A version of this was published in The Santa Fe New Mexican
July 6, 2007
Santa Fe not only is home to many worthy pickers and singers hustling gigs at local bars and coffeehouses but also to a much smaller number of musicians with national or international followings who have made their reputations elsewhere and aren’t active participants in the local music scene.
Two of these, Big Al Anderson and Terry Allen, have dandy new albums that ought to make Santa Feans proud to live in the same city and inspire local listeners to pressure both of them to play some gigs here.
Anderson — who has a house in Santa Fe as well as a home in Nashville — is best known for his 22 years as the lead guitarist and sometimes singer for NRBQ. He’s responsible for some of that band’s greatest songs including “Riding in My Car,” “What a Nice Way to Go,” “It Comes to Me Naturally,” “It Was an Accident,” and “Better Word for Love.”
Pawn Shop Guitars by Big Al Anderson & The Balls is something of a departure from Anderson’s previous solo effort, After Hours. That aptly named album was a showcase for his mellower, prettier, jazzier side. The new one, however, is mainly Balls-out (sorry) roadhouse rock.
That’s clear from the first song, “Something in the Water,” which starts out with Anderson singing excitedly over a drumbeat, “She don’t look like her mother, nothin’ like her father/How else can you explain it/Must be something in the water.” Then the rest of the band comes in, churning out a lusty tribute to a “little Dixie chicken” who grew into a “Mississippi queen.”
“Poor Me,” featuring pedal steel guitar and some crazy slide guitar, shows Anderson’s country side. It’s a joy ride to a honky-tonk. “Drinkin’ on the Weekend” also has country overtones, though it rocks a lot harder.
The title song is a musician’s sweet memory of his early days “bangin’ on chunks of wood.” The refrain is exuberant — “We’re all gonna be stars/Chicks, beers and bars/Pawn shop guitars” — but not as exuberant as Anderson and his band jamming their collective hearts out. You can even hear strains of Hendrix in the song’s fading moments.
There are some quieter tunes too. “Just a Thought,” co-written with Delbert McClinton and Sharon Vaughn, is slow, blue-eyed soul with tremolo guitar and Memphis-style horns. And “Airstream” is a pretty paean to a chrome motor home.
Though most of the material here consists of good-time tunes, there’s one song with seriously dark overtones. “Bigger Wheel” musically sounds like a long-lost John Hiatt song. Starting out as a rather bombastic lost-love tune, “Wheel” turns more sour: “I just ain’t no good at this/I’m tired of being afraid/ Took a lifetime coming to the decision that I’ve made,” Anderson sings. When the narrator talks about “surrendering” to “the bigger wheel,” is he talking about suicide or some kind of spiritual grace?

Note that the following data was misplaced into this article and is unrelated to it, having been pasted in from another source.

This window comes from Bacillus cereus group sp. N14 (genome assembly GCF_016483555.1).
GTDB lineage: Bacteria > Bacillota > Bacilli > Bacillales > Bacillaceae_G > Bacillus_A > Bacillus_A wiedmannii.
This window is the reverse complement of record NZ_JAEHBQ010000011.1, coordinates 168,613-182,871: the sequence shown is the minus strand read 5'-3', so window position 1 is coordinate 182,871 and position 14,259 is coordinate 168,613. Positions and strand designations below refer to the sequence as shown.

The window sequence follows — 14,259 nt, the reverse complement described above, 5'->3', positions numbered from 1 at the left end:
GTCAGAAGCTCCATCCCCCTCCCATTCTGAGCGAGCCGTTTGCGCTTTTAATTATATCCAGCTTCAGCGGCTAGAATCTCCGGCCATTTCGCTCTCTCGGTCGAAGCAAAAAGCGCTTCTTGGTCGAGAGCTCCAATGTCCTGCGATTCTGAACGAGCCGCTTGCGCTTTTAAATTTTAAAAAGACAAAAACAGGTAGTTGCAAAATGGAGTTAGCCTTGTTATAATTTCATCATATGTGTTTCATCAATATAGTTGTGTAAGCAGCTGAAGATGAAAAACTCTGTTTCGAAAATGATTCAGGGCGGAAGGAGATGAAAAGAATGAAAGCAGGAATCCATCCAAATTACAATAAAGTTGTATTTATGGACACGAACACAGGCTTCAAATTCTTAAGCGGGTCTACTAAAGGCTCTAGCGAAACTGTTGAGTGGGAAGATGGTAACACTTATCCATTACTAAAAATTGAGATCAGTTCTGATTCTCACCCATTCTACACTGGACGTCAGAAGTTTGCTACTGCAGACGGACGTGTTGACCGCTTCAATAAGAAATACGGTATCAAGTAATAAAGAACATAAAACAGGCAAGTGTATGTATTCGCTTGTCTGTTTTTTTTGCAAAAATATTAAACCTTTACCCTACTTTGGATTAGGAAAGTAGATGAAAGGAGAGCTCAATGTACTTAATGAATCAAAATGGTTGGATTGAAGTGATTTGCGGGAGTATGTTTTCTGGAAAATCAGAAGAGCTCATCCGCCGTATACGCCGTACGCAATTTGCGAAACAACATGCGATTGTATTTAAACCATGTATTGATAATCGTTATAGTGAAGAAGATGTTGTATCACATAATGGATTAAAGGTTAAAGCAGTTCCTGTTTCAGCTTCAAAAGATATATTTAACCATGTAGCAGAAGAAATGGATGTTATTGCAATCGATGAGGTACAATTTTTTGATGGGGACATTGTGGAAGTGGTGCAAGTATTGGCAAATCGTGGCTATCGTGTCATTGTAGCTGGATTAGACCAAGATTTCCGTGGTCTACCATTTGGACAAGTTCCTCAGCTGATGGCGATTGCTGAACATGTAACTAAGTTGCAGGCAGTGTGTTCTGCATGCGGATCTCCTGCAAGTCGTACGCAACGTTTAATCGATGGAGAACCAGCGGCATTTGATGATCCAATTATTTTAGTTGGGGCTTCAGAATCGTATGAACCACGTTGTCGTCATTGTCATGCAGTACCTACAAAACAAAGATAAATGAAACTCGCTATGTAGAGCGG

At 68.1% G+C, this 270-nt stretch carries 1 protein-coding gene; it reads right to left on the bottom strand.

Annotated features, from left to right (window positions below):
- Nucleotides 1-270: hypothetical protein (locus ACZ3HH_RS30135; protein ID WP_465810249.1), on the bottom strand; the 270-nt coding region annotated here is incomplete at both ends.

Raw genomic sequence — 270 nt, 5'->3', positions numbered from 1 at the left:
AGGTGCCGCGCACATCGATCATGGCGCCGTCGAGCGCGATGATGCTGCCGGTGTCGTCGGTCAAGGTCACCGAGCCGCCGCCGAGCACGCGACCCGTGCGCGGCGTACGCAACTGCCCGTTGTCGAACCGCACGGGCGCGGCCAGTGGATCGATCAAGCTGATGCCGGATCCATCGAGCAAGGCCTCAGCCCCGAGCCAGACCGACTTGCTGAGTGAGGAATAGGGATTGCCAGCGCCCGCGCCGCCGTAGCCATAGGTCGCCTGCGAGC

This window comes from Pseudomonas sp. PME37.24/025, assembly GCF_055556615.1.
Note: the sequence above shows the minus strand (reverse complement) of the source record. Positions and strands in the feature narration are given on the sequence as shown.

I’ll leave that to the theologians. All I know is it’s great to hear Big Al rocking.
(This CD is available only at Al's Web site.)
Americana Master Series: Best of the Sugar Hill Years by Terry Allen is set for release Tuesday, July 10. The title is a little misleading. The “Sugar Hill Years” includes almost all of Allen’s recording career, especially since the company has been rereleasing his earlier work and even many of his most obscure music projects. It would have worked just calling it “The Best of Terry Allen” even though it lacks a few cuts I believe should have been included.
If you’re not familiar with this Lubbock Mafia godfather, this CD is a decent way to introduce yourself. (On the other hand, if you are familiar with him, chances are you’re a zealot like me and already own all his CDs, so this one is not necessary.)
Allen is not just a musician; he’s a visual artist as well — a painter, sculptor, and installation artist. His music basically is good old country rock. Since his 1979 album Lubbock (On Everything), he has employed primarily West Texas musicians — most notably steel-guitar great Lloyd Maines — in his Panhandle Mystery Band. He tells hilarious though usually poignant stories about characters mainly from the Southwest.
Probably most of the songs here would be mandatory choices for an Allen best-of. I can’t imagine any such record not starting off with “Amarillo Highway.” (The song’s refrain, “I’m a panhandlin’, man handlin’, post-holin’, high-rollin’, Dust Bowlin’ daddy,” will have to be on Allen’s tombstone.) You couldn’t do this without “Gimme a Ride to Heaven Boy.” (Is it really Jesus or a common carjacker? I’ll leave that to the theologians too.)
And, of course, you couldn’t do it without “New Delhi Freight Train,” which was recorded by the original Little Feat in the 1970s. This is the rocked-out Lubbock (On Everything) original version, not the one recorded with East Indian musicians on Allen’s The Silent Majority.
Great choices that aren’t so obvious to include on this collection are “Peggy Legg,” a twisted song about a one-legged woman on the dance floor (a duet with Jo Carol Pierce), and “The Doll,” an outraged meditation on materialism (“our lord and savior, Jesus Cash”) featuring Middle Eastern instruments.
I would have included songs like “There Oughta Be a Law Against Sunny Southern California” (one of Allen’s finest rockers), “Room to Room” (a duet with Lucinda Williams), and “Ain’t No Top 40 Song” (undistilled rage and violence). But take a listen to this CD, and if you’re hungry for more, seek out those tunes.
Photo notes: The Big Al shot is from his 2006 South by Southwest showcase. Terry Allen is pictured above with Joe Ely at a Santa Fe Brewing Company show last year.
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